Welp, its been a while since I have brewed anything. I’m long overdue.
Last week was a Fishing trip (that was amazing, by the way, North Lake at Bishop, California = rainbow trout everywhere). The weekend before that was something else… the calendar adds up fast.
My Scotch Ale, the Argyle Tyger, was the subject of my last two brew attempts. My wife has been after me to brew some more of the Heather Wit. That will be next, I promised her. For now, I want to do something in between the Argyle Tyger Scotch Ale and a Brown Ale. I want something more substantial than a brown, but not as hardcore as a Scotch Ale.
Have you ever heard of a Burton Ale? Aka a British Ale. BASS is a Burton Ale. I looked at some recipes and thought that this might be what I wanted to do. Then I got to the HOMEBREWER in San Diego and went off the reservation. I invented my own recipe while I stood there. I had Scotch Ale, Brown Ale and Burton Ale on the brain, so this beer will be something like a hybrid of those style.
Ingredients for “The Tooth”
2 pounds of powdered dark dried malt extract (DME).
3 pounds of powdered amber dried malt extract (DME).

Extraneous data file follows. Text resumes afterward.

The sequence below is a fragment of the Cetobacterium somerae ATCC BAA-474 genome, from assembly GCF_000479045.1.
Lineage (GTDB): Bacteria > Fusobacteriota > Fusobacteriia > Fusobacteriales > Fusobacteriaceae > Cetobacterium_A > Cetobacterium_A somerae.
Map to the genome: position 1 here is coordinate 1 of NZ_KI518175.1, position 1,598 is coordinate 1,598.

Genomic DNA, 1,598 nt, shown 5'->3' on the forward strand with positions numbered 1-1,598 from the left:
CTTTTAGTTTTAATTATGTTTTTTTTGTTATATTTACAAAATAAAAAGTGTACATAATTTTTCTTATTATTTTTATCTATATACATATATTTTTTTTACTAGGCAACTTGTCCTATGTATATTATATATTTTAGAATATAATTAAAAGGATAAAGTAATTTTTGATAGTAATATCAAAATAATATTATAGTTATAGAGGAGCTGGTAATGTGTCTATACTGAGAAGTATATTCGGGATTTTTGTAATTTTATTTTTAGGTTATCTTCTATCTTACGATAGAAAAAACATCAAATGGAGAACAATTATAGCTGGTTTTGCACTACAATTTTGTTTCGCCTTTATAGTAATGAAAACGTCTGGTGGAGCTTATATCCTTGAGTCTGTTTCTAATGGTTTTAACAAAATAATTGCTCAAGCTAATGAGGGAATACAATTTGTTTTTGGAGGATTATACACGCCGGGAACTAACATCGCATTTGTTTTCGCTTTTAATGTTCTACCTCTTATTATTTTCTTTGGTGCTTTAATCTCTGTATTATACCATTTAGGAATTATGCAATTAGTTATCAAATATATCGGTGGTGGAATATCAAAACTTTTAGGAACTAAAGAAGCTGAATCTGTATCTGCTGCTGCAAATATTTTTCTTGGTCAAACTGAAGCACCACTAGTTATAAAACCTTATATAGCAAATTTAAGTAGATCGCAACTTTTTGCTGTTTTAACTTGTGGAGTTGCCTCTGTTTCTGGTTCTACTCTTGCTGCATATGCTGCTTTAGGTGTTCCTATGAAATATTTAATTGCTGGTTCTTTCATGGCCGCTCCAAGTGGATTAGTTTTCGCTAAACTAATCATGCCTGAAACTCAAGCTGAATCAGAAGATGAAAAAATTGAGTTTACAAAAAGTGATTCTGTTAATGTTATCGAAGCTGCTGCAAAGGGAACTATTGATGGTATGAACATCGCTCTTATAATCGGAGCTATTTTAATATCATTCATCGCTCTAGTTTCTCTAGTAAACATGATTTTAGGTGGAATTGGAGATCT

3 pounds of liquid malt.
0.5 pounds of Cara Abbey Malt
0.7 pounds of Crystal/Caramel Malt (80L)
0.52 pounds of Crystal/Caramel Malt (120L)
0.25 pounds of Whole Black Malt (150L)
So roughly a 1o pound wort.
What bitter hops to counter this sweetness? In my reserves from last brew, there were some leftovers..
1.0 oz. Willamette Hops
0.25 oz. Fuggle Hops.
Most of the Scotch Ale recipes I have seen use at least 2 ounces of hops. Most of those recipes were using more than 10 pounds of extract/grain, however. Where is the balance? If I do not use enough hops, my beer will be too sweet. That I do not want. So, I will get another ounce of hops tomorrow.
I decided to buy some Northern Brewer Hops. It came in a 2 oz. package, so I split it in half (I eye-balled it because I do not have a scale) and put half away for another day of brewing.
Now I had 1 oz of Northern Brewer Hops, 1 oz. of Williamette and .25 of Fuggle Hops.
OK, I have all the ingredients to brew…. wait what about the yeast?
Darrel Brown was the first to mention the idea of re-using a yeast cake. He floated the idea of pulling the beer from the fermenter (into a bottling bucket) and leaving the yeast cake in the fermenter. Then brewing another beer and then instead of “pitching yeast” like in a standard brewing procedure, just cool the wort and toss it onto the previous yeast cake that is still in the fermenter.